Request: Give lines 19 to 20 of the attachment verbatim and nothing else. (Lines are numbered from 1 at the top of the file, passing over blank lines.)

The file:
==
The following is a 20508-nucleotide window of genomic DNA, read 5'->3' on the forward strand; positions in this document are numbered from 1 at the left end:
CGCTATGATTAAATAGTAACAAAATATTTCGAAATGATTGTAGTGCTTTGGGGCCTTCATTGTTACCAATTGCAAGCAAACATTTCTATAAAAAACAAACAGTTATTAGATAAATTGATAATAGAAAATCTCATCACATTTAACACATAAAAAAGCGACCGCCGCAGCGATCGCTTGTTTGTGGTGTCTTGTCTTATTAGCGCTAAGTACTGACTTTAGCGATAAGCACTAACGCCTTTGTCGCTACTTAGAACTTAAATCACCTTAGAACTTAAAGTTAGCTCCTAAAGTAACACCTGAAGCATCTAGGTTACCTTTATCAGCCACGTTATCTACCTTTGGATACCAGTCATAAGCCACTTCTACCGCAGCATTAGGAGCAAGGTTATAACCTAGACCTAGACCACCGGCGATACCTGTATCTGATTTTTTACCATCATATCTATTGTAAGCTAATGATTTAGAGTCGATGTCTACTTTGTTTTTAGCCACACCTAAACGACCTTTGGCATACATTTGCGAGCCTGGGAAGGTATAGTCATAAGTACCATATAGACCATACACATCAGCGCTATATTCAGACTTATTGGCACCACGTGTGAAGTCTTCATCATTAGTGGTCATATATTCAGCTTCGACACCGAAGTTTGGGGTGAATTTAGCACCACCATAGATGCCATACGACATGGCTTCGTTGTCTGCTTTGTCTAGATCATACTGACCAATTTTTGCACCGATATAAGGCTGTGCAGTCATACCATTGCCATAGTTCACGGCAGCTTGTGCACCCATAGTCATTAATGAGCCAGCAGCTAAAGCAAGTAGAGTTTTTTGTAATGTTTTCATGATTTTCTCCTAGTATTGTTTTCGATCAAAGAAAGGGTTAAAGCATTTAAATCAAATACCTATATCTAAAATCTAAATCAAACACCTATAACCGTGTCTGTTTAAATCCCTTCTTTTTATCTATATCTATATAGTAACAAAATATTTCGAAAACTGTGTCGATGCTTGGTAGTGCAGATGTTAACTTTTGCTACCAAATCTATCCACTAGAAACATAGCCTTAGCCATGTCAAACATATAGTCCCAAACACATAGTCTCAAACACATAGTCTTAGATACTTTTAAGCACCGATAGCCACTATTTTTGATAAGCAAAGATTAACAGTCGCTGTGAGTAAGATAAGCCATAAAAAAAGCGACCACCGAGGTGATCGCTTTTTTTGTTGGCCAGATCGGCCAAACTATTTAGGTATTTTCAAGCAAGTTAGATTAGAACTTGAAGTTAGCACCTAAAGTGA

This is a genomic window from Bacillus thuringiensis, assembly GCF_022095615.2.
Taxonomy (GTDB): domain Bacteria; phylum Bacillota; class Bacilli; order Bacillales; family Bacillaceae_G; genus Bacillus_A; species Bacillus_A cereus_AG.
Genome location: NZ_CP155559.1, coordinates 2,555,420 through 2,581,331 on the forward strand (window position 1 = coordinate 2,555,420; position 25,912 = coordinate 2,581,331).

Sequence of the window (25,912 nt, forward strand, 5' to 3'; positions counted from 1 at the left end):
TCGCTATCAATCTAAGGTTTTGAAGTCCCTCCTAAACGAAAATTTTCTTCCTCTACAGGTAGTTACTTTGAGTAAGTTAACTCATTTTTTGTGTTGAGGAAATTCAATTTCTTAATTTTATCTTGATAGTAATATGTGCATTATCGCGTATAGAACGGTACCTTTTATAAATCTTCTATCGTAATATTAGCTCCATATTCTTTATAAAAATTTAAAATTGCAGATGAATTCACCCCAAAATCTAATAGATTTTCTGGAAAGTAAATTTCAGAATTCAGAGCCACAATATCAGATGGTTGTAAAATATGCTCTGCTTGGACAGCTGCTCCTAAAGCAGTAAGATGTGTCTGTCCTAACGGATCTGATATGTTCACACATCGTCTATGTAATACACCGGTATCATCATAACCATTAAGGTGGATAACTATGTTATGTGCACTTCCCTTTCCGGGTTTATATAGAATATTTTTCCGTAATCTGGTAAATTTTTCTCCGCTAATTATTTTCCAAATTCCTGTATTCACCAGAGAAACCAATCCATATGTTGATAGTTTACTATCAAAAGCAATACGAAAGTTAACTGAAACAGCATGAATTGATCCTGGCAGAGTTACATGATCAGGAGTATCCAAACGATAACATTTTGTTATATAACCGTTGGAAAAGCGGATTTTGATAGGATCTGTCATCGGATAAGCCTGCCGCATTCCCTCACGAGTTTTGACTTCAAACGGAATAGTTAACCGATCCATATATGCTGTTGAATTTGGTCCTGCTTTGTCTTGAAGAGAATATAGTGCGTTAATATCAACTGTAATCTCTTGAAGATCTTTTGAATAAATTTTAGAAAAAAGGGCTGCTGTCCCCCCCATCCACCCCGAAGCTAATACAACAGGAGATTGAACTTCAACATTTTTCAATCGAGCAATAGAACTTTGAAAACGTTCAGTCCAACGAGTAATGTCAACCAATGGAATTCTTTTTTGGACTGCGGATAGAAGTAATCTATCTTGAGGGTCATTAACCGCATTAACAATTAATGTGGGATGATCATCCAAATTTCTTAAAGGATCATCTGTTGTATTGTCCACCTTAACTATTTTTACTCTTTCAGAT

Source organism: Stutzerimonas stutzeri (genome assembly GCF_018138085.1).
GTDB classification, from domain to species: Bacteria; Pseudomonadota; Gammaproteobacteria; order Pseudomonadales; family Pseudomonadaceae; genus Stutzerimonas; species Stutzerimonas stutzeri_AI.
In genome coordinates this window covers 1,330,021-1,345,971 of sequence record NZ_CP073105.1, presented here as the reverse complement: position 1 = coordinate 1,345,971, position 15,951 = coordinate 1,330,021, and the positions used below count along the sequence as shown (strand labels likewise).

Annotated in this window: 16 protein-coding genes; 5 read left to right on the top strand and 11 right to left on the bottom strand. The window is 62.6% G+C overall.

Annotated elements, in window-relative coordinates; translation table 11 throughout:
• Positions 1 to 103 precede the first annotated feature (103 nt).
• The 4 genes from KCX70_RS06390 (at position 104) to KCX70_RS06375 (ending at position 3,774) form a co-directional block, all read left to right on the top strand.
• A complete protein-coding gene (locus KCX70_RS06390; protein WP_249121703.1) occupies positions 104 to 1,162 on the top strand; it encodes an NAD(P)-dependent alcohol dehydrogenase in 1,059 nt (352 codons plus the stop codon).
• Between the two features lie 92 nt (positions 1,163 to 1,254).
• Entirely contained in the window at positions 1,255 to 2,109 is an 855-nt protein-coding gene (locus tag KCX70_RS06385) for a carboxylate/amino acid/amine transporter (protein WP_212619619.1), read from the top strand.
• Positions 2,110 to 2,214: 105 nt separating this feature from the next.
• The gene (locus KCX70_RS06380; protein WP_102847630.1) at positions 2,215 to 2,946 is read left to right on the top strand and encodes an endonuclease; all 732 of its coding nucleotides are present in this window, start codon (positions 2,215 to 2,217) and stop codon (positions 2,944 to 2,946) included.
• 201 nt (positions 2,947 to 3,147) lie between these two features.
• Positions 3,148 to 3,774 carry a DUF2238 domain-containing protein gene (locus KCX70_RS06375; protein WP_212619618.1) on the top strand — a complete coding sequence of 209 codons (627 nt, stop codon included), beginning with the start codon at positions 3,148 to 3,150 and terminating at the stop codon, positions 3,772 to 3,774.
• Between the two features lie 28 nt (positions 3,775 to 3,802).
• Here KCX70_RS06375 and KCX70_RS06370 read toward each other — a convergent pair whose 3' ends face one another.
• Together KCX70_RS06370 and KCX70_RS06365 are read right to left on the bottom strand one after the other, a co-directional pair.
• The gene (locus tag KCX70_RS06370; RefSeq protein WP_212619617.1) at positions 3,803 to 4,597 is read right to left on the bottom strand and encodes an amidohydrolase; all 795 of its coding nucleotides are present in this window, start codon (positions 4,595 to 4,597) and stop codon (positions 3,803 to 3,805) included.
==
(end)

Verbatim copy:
• The gene (locus KCX70_RS06380; protein WP_102847630.1) at positions 2,215 to 2,946 is read left to right on the top strand and encodes an endonuclease; all 732 of its coding nucleotides are present in this window, start codon (positions 2,215 to 2,217) and stop codon (positions 2,944 to 2,946) included.
• 201 nt (positions 2,947 to 3,147) lie between these two features.